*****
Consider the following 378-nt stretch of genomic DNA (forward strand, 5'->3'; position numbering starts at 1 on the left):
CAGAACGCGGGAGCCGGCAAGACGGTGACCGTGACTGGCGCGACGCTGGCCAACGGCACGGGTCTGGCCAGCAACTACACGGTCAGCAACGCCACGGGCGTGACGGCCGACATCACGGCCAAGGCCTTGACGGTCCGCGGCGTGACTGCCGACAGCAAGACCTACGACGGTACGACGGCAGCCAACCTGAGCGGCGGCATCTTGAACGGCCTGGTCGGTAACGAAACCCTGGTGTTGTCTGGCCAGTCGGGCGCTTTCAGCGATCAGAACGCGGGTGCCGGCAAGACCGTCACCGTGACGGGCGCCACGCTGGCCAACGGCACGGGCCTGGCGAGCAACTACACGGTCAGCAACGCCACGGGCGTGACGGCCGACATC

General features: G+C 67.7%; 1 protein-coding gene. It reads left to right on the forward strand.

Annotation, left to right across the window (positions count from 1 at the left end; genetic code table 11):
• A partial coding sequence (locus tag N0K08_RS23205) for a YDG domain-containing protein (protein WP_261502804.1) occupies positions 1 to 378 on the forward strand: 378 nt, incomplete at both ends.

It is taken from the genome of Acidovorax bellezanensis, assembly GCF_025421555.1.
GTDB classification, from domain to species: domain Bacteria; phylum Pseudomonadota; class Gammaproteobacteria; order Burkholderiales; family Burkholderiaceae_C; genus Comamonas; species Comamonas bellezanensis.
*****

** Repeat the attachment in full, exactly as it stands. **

Consider the following 378-nt stretch of genomic DNA (forward strand, 5'->3'; position numbering starts at 1 on the left):
CAGAACGCGGGAGCCGGCAAGACGGTGACCGTGACTGGCGCGACGCTGGCCAACGGCACGGGTCTGGCCAGCAACTACACGGTCAGCAACGCCACGGGCGTGACGGCCGACATCACGGCCAAGGCCTTGACGGTCCGCGGCGTGACTGCCGACAGCAAGACCTACGACGGTACGACGGCAGCCAACCTGAGCGGCGGCATCTTGAACGGCCTGGTCGGTAACGAAACCCTGGTGTTGTCTGGCCAGTCGGGCGCTTTCAGCGATCAGAACGCGGGTGCCGGCAAGACCGTCACCGTGACGGGCGCCACGCTGGCCAACGGCACGGGCCTGGCGAGCAACTACACGGTCAGCAACGCCACGGGCGTGACGGCCGACATC

General features: G+C 67.7%; 1 protein-coding gene. It reads left to right on the forward strand.

Annotation, left to right across the window (positions count from 1 at the left end; genetic code table 11):
• A partial coding sequence (locus tag N0K08_RS23205) for a YDG domain-containing protein (protein WP_261502804.1) occupies positions 1 to 378 on the forward strand: 378 nt, incomplete at both ends.

It is taken from the genome of Acidovorax bellezanensis, assembly GCF_025421555.1.
GTDB classification, from domain to species: domain Bacteria; phylum Pseudomonadota; class Gammaproteobacteria; order Burkholderiales; family Burkholderiaceae_C; genus Comamonas; species Comamonas bellezanensis.